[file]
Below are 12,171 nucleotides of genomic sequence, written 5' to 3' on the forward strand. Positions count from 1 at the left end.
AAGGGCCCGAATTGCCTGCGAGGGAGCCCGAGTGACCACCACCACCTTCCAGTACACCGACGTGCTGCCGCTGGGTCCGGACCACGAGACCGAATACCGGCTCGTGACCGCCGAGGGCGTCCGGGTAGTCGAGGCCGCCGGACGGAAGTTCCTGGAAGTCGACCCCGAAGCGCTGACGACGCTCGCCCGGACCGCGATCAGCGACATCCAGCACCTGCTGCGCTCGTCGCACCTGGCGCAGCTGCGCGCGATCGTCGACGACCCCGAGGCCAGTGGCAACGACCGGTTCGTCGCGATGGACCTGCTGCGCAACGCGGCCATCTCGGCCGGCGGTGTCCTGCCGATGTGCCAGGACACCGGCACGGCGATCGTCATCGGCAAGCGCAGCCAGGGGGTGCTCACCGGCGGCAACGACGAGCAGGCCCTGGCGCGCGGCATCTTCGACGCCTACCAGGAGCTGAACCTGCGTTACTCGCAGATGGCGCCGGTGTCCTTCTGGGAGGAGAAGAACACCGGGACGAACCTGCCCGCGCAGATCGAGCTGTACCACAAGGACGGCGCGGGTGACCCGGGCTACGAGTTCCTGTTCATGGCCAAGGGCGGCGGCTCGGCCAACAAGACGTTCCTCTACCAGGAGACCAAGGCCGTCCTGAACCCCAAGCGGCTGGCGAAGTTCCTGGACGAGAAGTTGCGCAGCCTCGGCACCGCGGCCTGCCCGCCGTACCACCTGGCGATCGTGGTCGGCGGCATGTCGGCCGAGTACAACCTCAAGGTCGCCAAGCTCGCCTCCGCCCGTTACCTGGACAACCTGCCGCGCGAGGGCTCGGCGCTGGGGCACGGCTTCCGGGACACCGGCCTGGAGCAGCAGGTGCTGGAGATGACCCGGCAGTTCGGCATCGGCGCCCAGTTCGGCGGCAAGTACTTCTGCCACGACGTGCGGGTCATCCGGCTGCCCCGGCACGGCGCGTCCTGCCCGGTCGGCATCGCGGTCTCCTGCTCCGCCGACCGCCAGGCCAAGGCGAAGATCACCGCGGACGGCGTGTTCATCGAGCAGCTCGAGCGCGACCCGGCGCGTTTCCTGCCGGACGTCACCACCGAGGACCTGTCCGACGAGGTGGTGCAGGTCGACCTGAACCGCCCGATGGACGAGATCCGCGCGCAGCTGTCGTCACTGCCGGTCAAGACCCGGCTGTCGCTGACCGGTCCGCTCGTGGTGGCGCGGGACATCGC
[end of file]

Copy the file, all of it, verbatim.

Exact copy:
Below are 12,171 nucleotides of genomic sequence, written 5' to 3' on the forward strand. Positions count from 1 at the left end.
AAGGGCCCGAATTGCCTGCGAGGGAGCCCGAGTGACCACCACCACCTTCCAGTACACCGACGTGCTGCCGCTGGGTCCGGACCACGAGACCGAATACCGGCTCGTGACCGCCGAGGGCGTCCGGGTAGTCGAGGCCGCCGGACGGAAGTTCCTGGAAGTCGACCCCGAAGCGCTGACGACGCTCGCCCGGACCGCGATCAGCGACATCCAGCACCTGCTGCGCTCGTCGCACCTGGCGCAGCTGCGCGCGATCGTCGACGACCCCGAGGCCAGTGGCAACGACCGGTTCGTCGCGATGGACCTGCTGCGCAACGCGGCCATCTCGGCCGGCGGTGTCCTGCCGATGTGCCAGGACACCGGCACGGCGATCGTCATCGGCAAGCGCAGCCAGGGGGTGCTCACCGGCGGCAACGACGAGCAGGCCCTGGCGCGCGGCATCTTCGACGCCTACCAGGAGCTGAACCTGCGTTACTCGCAGATGGCGCCGGTGTCCTTCTGGGAGGAGAAGAACACCGGGACGAACCTGCCCGCGCAGATCGAGCTGTACCACAAGGACGGCGCGGGTGACCCGGGCTACGAGTTCCTGTTCATGGCCAAGGGCGGCGGCTCGGCCAACAAGACGTTCCTCTACCAGGAGACCAAGGCCGTCCTGAACCCCAAGCGGCTGGCGAAGTTCCTGGACGAGAAGTTGCGCAGCCTCGGCACCGCGGCCTGCCCGCCGTACCACCTGGCGATCGTGGTCGGCGGCATGTCGGCCGAGTACAACCTCAAGGTCGCCAAGCTCGCCTCCGCCCGTTACCTGGACAACCTGCCGCGCGAGGGCTCGGCGCTGGGGCACGGCTTCCGGGACACCGGCCTGGAGCAGCAGGTGCTGGAGATGACCCGGCAGTTCGGCATCGGCGCCCAGTTCGGCGGCAAGTACTTCTGCCACGACGTGCGGGTCATCCGGCTGCCCCGGCACGGCGCGTCCTGCCCGGTCGGCATCGCGGTCTCCTGCTCCGCCGACCGCCAGGCCAAGGCGAAGATCACCGCGGACGGCGTGTTCATCGAGCAGCTCGAGCGCGACCCGGCGCGTTTCCTGCCGGACGTCACCACCGAGGACCTGTCCGACGAGGTGGTGCAGGTCGACCTGAACCGCCCGATGGACGAGATCCGCGCGCAGCTGTCGTCACTGCCGGTCAAGACCCGGCTGTCGCTGACCGGTCCGCTCGTGGTGGCGCGGGACATCGC